We have infinite selves in a multiverse? No, sorry, goodbye all youse, says math prof

 In a review of Max Tegmark’s 2015 book, Our Mathematical Universe: My Quest for the Ultimate Nature of Reality, mathematician Daniel Kleitman observes at Inference: Tegmark’s chief argument now follows. Our local universe arose through the process of inflation; since this inflation happened, it had a finite non-zero probability of happening. In an infinite universe, […]

Is logic rising or falling and what difference does it make?

From philosopher Catarina Dutilh Novaes at Aeon: In the Critique of Pure Reason (1781), Immanuel Kant stated that no progress in logic had been made since Aristotle. He therefore concludes that the logic of his time had reached the point of completion. There was no more work to be done. Two hundred years later, after […]

Epigenetics: How many methylation patterns can be attributed to ethnic ancestry?

From Anna Azvolinsky at The Scientist: In a study published last week (January 3) in eLife, Burchard and colleagues showed that about 75 percent of methylation signatures could be explained by the children’s genetic ancestry. The other 25 percent, however, is likely due to social or environmental factors that co-vary with self-identified race/ethnicity. The study […]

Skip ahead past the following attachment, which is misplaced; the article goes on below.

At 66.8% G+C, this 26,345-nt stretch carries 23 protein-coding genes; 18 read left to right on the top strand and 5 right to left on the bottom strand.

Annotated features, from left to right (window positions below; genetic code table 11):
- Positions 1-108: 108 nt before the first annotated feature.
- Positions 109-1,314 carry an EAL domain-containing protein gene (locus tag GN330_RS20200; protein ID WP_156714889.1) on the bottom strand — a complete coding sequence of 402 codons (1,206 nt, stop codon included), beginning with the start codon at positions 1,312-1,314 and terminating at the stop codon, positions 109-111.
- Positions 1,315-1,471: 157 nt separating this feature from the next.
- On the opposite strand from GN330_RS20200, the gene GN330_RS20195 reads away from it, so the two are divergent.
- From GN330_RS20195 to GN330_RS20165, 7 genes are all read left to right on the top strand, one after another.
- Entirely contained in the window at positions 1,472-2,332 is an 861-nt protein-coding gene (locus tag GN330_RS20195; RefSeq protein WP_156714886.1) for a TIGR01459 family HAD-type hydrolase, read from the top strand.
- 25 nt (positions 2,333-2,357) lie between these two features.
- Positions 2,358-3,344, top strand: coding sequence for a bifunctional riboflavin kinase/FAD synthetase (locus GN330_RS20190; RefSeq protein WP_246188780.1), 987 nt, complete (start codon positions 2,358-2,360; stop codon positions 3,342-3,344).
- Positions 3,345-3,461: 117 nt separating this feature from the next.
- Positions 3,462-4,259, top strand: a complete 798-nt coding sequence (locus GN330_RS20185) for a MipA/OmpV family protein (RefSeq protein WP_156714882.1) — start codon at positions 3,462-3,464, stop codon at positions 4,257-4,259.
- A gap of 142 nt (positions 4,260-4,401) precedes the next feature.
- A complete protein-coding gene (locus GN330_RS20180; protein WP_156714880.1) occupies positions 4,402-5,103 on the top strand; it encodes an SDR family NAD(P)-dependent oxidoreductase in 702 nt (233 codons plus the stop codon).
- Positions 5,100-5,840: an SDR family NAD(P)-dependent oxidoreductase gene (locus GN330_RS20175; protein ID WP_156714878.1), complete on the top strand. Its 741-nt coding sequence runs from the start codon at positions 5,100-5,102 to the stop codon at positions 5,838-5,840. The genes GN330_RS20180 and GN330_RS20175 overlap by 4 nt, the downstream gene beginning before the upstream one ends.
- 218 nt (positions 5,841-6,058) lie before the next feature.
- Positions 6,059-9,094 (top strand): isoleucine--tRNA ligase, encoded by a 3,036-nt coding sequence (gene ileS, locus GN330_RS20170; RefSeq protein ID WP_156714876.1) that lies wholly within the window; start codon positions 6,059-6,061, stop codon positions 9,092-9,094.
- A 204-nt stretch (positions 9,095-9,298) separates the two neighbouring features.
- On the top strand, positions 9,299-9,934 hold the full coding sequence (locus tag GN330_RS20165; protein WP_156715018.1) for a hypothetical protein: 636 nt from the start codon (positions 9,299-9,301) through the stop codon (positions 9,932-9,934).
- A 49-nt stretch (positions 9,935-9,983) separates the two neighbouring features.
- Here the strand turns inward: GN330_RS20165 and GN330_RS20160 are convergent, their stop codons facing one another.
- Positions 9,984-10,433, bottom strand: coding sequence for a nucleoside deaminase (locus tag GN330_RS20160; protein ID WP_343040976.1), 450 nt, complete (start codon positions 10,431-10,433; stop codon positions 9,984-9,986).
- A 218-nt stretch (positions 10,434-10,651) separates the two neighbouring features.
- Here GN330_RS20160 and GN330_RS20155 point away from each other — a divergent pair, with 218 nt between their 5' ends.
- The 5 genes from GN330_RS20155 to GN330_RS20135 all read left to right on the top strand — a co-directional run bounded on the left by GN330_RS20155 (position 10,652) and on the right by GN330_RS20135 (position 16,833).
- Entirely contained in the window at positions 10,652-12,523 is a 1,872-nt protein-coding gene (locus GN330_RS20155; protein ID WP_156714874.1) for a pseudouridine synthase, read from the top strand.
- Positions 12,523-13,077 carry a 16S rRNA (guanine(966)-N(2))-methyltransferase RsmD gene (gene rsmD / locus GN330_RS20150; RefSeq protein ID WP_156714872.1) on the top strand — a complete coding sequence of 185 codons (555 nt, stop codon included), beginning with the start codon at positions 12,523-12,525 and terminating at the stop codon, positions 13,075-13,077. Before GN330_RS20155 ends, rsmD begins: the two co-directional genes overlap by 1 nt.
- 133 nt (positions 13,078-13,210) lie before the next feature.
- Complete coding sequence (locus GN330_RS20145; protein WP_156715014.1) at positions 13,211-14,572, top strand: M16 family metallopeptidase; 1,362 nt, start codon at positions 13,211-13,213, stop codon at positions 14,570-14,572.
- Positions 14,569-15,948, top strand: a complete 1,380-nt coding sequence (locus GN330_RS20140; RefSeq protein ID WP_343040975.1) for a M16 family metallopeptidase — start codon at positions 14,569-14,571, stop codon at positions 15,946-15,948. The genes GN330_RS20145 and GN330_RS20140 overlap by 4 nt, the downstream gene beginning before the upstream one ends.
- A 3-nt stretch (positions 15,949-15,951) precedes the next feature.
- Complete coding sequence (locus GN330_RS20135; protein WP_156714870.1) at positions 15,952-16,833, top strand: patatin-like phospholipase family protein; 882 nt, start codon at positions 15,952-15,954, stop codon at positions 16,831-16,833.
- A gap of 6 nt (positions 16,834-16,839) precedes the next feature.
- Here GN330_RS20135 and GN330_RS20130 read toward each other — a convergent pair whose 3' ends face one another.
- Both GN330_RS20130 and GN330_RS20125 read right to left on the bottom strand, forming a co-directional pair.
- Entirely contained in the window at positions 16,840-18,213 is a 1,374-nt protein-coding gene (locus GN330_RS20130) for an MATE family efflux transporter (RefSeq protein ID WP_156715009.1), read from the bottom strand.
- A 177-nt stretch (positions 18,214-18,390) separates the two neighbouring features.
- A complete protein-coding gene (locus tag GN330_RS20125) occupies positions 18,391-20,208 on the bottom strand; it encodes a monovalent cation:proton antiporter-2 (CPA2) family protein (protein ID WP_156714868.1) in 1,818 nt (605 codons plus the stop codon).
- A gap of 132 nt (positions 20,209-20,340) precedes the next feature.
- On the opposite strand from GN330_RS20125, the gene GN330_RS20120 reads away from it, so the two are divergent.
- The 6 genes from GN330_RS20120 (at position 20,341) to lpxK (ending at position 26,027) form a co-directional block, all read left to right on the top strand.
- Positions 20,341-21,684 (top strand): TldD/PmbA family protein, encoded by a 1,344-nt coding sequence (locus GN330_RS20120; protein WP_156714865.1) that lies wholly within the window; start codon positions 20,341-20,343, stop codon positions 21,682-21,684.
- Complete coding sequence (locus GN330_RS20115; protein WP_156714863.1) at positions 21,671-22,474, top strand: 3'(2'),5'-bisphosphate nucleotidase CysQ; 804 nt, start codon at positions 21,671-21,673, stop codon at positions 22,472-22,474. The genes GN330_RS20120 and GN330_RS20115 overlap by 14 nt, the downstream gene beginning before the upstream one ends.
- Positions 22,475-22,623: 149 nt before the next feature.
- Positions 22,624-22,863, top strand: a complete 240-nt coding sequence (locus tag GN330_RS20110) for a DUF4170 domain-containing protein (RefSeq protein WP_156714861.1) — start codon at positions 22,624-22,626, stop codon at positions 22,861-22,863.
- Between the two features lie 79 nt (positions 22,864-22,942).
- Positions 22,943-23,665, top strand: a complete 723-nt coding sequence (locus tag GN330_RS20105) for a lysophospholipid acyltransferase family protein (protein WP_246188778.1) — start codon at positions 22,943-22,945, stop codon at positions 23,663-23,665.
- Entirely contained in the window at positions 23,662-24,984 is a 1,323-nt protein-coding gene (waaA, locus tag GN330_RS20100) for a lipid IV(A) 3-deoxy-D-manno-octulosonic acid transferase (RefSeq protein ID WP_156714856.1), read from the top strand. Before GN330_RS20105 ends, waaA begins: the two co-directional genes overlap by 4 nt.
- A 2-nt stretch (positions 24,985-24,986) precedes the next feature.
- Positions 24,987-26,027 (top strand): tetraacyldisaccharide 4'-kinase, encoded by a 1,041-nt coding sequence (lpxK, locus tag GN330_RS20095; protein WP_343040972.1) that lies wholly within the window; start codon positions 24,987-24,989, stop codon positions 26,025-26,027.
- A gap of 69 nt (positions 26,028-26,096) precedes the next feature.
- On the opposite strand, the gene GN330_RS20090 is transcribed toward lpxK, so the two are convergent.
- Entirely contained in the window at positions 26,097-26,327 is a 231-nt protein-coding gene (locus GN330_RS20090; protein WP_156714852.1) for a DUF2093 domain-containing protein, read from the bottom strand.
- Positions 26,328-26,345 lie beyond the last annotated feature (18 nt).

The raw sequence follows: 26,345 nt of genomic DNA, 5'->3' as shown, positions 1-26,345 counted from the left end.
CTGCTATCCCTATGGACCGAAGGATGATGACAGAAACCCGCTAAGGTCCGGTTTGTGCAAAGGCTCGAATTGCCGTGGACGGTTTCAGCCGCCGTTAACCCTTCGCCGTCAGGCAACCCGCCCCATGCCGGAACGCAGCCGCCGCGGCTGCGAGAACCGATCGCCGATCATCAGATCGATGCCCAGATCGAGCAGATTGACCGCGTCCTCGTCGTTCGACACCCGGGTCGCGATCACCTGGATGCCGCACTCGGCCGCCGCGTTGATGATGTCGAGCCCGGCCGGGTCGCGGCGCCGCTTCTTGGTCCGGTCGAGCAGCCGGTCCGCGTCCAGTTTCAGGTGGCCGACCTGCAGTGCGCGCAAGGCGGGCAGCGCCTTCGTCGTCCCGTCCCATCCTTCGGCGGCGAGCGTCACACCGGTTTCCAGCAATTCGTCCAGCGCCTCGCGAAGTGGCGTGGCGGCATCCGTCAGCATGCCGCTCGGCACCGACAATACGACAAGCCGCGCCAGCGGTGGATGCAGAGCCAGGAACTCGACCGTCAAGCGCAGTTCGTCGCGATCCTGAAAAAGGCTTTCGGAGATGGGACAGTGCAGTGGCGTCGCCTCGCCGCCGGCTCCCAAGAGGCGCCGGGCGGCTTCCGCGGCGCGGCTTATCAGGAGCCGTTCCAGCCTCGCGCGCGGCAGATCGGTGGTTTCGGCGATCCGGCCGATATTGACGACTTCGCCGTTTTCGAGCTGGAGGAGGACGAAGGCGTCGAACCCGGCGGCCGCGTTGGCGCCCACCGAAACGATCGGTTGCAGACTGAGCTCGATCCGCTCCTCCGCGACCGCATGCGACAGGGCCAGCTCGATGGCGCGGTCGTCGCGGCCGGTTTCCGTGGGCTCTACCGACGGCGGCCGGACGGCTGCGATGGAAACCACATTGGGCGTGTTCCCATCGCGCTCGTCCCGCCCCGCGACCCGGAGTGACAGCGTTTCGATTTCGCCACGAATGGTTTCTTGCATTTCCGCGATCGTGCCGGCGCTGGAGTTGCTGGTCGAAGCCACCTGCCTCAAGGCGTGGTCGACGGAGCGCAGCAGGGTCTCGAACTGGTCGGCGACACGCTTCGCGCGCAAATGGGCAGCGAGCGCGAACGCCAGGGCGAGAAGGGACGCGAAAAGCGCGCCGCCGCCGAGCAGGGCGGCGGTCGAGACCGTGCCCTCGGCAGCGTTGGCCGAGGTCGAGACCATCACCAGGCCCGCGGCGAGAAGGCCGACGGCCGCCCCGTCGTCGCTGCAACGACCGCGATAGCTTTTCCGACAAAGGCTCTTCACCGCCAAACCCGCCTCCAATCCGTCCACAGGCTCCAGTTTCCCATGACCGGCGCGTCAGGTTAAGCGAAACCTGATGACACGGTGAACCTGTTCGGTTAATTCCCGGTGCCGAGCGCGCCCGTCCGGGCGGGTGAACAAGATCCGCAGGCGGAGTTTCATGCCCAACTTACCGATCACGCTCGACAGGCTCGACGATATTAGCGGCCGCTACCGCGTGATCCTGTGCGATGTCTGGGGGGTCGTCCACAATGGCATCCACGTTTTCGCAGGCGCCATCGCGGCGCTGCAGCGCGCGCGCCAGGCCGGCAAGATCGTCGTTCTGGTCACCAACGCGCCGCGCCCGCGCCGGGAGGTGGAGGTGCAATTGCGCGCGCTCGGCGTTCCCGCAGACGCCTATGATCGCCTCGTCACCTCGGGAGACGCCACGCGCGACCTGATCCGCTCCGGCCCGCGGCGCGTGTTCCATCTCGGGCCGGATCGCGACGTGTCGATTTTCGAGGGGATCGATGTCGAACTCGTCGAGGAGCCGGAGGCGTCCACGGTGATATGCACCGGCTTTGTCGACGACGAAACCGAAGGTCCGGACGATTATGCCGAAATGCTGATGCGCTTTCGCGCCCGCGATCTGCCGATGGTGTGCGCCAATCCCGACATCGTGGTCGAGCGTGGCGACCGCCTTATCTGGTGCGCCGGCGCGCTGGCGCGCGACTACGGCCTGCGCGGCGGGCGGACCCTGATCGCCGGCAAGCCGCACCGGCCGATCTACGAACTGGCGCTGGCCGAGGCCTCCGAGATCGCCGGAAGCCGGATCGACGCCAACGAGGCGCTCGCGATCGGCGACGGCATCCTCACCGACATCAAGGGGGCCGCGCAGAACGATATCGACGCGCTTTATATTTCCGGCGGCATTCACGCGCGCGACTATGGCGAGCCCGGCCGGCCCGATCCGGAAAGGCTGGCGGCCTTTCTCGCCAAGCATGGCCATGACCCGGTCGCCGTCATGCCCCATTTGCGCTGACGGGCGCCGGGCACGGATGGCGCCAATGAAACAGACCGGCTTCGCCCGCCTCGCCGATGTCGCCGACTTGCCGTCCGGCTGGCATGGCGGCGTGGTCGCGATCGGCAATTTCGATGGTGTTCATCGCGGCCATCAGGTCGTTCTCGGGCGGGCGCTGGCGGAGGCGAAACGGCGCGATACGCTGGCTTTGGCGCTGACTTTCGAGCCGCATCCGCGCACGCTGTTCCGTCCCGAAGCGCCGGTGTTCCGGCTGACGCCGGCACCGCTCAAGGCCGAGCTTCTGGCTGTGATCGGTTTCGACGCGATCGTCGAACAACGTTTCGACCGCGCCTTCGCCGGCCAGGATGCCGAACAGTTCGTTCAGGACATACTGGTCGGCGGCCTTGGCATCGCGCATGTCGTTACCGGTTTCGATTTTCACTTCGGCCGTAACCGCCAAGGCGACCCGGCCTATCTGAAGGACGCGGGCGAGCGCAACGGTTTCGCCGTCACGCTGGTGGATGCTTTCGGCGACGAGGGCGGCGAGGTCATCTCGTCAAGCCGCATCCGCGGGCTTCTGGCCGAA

Astrobiologist: Are humans freaks of nature?

Taking issue wth paleontologist Simon Conway Morris, astrobiologist Dirk Schulze-Makuch writes at Air and Space Smithsonian: Since we doubtlessly did originate from animal ancestors, the gap between us and them must have been bridged at some point in time. Perhaps it was not a jump, but a continuous evolution. Were the mental abilities of the […]

Researchers: The dinosaurs died of darkness and cold

After the asteroid hit. The extinction of the dinosaurs is, in certain ways, the pop science equivalent of the falls of great houses in ancient literature. It’s  fascinating and it accommodates dozens of plausible explanations and hundreds of possible ones. Good for business. From ScienceDaily: “It became cold, I mean, really cold,” says Brugger. Global […]

Researchers: Life originated from simple fats, amino acids – but we will likely never know

From ScienceDaily: As they were able to see, the catalysis of the reaction took place when the fatty acids formed compartments. As they are in an aqueous medium, and due to the hydrophobic nature of lipids, they tend to join with each other and form closed compartments; in other words, they take on the function […]